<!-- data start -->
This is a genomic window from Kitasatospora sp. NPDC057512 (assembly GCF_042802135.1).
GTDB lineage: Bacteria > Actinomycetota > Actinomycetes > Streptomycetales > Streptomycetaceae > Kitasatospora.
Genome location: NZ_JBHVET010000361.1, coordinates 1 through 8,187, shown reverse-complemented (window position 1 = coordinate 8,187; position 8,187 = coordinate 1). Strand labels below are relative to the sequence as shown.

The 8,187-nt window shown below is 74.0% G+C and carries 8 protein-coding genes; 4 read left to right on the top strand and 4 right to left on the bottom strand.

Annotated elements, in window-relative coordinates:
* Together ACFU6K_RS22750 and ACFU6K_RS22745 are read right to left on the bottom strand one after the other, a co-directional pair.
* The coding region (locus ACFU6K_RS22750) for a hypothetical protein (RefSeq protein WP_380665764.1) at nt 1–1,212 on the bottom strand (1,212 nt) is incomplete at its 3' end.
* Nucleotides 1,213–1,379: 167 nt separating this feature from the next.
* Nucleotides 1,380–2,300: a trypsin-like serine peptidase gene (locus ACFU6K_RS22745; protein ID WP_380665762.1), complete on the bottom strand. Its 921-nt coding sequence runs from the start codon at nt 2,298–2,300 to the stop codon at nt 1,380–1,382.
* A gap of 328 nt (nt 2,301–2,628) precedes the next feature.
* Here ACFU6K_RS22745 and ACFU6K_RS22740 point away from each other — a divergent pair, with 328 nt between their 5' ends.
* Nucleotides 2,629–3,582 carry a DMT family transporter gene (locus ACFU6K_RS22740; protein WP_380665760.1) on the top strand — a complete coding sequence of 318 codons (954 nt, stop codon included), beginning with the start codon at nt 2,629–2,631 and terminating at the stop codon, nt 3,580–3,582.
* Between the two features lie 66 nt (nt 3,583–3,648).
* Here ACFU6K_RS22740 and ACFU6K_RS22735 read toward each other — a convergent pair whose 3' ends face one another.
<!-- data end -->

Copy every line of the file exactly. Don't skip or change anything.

This is a genomic window from Kitasatospora sp. NPDC057512 (assembly GCF_042802135.1).
GTDB lineage: Bacteria > Actinomycetota > Actinomycetes > Streptomycetales > Streptomycetaceae > Kitasatospora.
Genome location: NZ_JBHVET010000361.1, coordinates 1 through 8,187, shown reverse-complemented (window position 1 = coordinate 8,187; position 8,187 = coordinate 1). Strand labels below are relative to the sequence as shown.

The 8,187-nt window shown below is 74.0% G+C and carries 8 protein-coding genes; 4 read left to right on the top strand and 4 right to left on the bottom strand.

Annotated elements, in window-relative coordinates:
* Together ACFU6K_RS22750 and ACFU6K_RS22745 are read right to left on the bottom strand one after the other, a co-directional pair.
* The coding region (locus ACFU6K_RS22750) for a hypothetical protein (RefSeq protein WP_380665764.1) at nt 1–1,212 on the bottom strand (1,212 nt) is incomplete at its 3' end.
* Nucleotides 1,213–1,379: 167 nt separating this feature from the next.
* Nucleotides 1,380–2,300: a trypsin-like serine peptidase gene (locus ACFU6K_RS22745; protein ID WP_380665762.1), complete on the bottom strand. Its 921-nt coding sequence runs from the start codon at nt 2,298–2,300 to the stop codon at nt 1,380–1,382.
* A gap of 328 nt (nt 2,301–2,628) precedes the next feature.
* Here ACFU6K_RS22745 and ACFU6K_RS22740 point away from each other — a divergent pair, with 328 nt between their 5' ends.
* Nucleotides 2,629–3,582 carry a DMT family transporter gene (locus ACFU6K_RS22740; protein WP_380665760.1) on the top strand — a complete coding sequence of 318 codons (954 nt, stop codon included), beginning with the start codon at nt 2,629–2,631 and terminating at the stop codon, nt 3,580–3,582.
* Between the two features lie 66 nt (nt 3,583–3,648).
* Here ACFU6K_RS22740 and ACFU6K_RS22735 read toward each other — a convergent pair whose 3' ends face one another.